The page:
Pedals never hurt anyone. On October 17, Jersey EPA officials announced they believed Pedals had been killed on a five-day, state-sanctioned bow and arrow hunt. The hunt also permitted muzzle-loaded rifles. Pedals was most likely among the 562 black bears shot. His death is one of many unnecessary animal slayings including the better-known Harambe case. Pedal’s crime? Walking.

15. Jon Polito – Aged 65

via newrepublic.com

via newrepublic.com

Fans of the Coen Bros. will no doubt rejoice whenever Jon Polito’s massive bald head appeared on the screen. No matter the role, Polito brought about an almost cartoonish level of gravitas, charisma, and humour to his performances. His over-the-top portrayal of an Italian gangster who rivalled Albert Finney’s Irish political boss in Miller’s Crossing is a testament to how well Polito mastered the tightrope walk that the Coen’s dialogue often proved to be.

Elsewhere, Polito is remembered for his role as Detective Crosetti on Homicide: Life on the Street, whose bizarre obsession with Abraham Lincoln’s assassination led him right to the Ford Theatre alongside fellow conspiracy nut Richard Belzer. NBC didn’t find him photogenic enough for the show, and he was foolishly written out via a suicide in the second season.

Polito died of multiple myeloma on September 1.

14. Bill Nunn – Aged 62

via latimes.com

via latimes.com

Bill Nunn is perhaps best recognized as Radio Raheem in Spike Lee‘s Do The Right Thing, whose death by excessive force by the NYPD incites the film’s climactic riot. It’s a role that’s become even more significant in recent years, as police brutality has taken centre stage in the media. He displayed his vast comedic ability as Dennis Leary‘s put upon partner in the short-lived cult favourite The Job. He was a character actor of the highest calibre, making appearances in everything from Sam Raimi‘s Spiderman films to Runaway Jury.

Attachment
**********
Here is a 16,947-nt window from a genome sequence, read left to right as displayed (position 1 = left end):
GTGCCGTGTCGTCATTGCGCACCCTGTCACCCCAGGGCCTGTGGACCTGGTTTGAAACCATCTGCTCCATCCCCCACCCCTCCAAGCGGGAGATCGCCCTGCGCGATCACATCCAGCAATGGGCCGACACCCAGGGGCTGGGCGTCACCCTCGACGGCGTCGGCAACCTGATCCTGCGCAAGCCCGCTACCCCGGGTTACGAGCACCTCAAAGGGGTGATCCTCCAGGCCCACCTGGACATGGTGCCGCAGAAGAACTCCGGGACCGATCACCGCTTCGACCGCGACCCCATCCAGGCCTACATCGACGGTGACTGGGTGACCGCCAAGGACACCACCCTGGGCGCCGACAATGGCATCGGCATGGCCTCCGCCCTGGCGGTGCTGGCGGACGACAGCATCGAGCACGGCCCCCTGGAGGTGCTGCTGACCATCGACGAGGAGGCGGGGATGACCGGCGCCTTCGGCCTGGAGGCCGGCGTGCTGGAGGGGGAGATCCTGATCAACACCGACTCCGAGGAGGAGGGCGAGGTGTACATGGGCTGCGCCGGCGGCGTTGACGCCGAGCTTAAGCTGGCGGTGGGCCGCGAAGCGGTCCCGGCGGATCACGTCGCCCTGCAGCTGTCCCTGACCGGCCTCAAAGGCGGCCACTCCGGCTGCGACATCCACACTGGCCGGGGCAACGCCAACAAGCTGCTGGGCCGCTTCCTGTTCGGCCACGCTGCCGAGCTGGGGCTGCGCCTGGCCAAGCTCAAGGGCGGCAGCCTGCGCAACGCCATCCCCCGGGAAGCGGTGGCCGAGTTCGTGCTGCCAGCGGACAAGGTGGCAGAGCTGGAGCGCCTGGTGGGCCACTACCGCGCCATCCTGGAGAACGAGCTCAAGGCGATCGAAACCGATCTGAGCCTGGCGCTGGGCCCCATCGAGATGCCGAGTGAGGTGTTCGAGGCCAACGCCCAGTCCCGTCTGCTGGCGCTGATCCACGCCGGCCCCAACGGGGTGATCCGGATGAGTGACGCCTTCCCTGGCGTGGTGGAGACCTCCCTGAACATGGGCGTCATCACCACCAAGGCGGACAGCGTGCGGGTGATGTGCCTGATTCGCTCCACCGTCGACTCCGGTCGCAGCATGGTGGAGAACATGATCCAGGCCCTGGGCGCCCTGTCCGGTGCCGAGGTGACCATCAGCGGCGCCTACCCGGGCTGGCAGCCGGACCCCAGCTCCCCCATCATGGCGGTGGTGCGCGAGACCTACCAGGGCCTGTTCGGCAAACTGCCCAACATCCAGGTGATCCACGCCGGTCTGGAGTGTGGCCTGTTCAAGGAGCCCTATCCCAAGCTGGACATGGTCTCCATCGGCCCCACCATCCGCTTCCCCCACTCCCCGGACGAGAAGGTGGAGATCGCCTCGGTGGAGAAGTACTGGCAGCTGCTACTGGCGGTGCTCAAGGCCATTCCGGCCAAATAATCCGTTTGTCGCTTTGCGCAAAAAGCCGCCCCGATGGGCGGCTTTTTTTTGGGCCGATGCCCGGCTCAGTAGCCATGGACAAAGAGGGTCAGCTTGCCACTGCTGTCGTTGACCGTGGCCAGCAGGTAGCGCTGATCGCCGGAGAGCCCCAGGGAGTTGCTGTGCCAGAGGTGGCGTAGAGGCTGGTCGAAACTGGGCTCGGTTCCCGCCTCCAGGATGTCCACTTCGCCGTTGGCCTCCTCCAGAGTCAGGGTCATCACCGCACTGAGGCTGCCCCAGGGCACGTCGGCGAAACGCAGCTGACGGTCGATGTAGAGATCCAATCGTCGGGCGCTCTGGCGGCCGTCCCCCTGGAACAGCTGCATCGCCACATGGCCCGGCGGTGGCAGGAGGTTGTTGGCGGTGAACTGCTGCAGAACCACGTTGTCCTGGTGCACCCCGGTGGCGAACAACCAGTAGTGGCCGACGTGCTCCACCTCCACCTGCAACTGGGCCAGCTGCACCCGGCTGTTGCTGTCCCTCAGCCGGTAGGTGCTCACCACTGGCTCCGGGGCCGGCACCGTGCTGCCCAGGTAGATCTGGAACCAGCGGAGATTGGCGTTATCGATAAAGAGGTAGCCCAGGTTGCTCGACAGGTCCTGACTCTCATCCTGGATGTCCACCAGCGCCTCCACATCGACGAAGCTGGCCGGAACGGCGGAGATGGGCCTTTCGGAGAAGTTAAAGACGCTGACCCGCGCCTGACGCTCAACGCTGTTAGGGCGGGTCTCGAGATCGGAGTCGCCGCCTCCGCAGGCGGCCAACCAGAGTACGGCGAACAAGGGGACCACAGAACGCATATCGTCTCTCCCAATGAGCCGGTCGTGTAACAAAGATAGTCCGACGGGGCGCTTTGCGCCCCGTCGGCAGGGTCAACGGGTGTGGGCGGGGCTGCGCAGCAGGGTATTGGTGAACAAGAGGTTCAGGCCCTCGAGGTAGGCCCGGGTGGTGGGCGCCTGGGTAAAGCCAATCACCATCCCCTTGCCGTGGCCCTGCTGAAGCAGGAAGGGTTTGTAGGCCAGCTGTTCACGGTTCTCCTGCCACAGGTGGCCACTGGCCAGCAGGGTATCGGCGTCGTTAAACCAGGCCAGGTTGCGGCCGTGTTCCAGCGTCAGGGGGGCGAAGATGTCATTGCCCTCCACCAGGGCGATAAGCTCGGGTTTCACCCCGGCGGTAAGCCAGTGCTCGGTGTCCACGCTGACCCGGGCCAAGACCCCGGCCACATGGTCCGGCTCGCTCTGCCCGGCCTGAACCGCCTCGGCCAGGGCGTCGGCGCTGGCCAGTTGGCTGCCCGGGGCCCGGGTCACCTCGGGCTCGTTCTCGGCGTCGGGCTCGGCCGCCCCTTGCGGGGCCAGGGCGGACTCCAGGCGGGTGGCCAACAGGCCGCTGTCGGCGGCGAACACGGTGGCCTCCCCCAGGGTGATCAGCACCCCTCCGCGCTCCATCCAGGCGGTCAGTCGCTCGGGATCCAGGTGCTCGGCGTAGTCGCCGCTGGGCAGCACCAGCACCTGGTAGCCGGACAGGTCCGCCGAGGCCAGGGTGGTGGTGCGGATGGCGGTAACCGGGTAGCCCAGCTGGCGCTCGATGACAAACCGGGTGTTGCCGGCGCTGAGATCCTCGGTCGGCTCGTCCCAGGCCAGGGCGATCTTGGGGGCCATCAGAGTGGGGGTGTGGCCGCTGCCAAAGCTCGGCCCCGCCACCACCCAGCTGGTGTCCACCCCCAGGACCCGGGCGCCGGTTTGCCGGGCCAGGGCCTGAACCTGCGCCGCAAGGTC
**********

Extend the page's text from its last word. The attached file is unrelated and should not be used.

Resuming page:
For this writer’s money, his most accomplished role is his scene-stealing turn as Harrison Ford‘s physical therapist in the otherwise forgettable Regarding Henry – whose unkillable enthusiasm was matched only by his no-nonsense, take-no-prisoners approach to therapy.

Nunn died of Leukemia on September 24.

13. Garry Marshall – Aged 81

via screenrant.com

via screenrant.com

Oh, the impressions that Garry Marshall inspired. He embodied the whiny, neurotic gentleman long before the likes of Jerry Seinfeld. He was also responsible for directing Pretty Woman and movies that attempted (and failed) to invoke the spirit of every holiday. But let’s not focus on his failures. Marshall was a comical actor, a writer for shows as early as The Dick Van Dyke Show, Laverne and Shirley, Happy Days, and Mork and Mindy. That’s already a resume any talent would kill for, not to mention his hysterical turns as an actor in such films as Lost In America and cult-favourite Orange County.

Marshall died after suffering a stroke on July 19.

12. Muhammad Ali – Aged 74

via jacobin.com

via jacobin.com

There’s so much that can be said about Cassius Clay – his legendary boxing career, his conscientious objector status during the Vietnam war that led to a Supreme Court decision, his amusing trash talking of opponents that was as playful as it was threatening, his scary right hook… There’s so much to love about this man, that rather than waste words, we thought we’d show you Ali as his most playful.

In this clip, he has his wife convince 60 Minutes anchor Ed Bradley that sometimes he falls into a trance, thinking he’s in the ring and its best not to disturb him. The results show just how playful Ali could be.

Tragically, Ali passed away from septic shock on June 3.

11. Jo Cox – Aged 41

via bbc.com

via bbc.com

The assassination of Jo Cox will be remembered as the first in a slew of acts of violence – the kind of violence that could only be borne out of a Trump-centric geopolitical nightmare.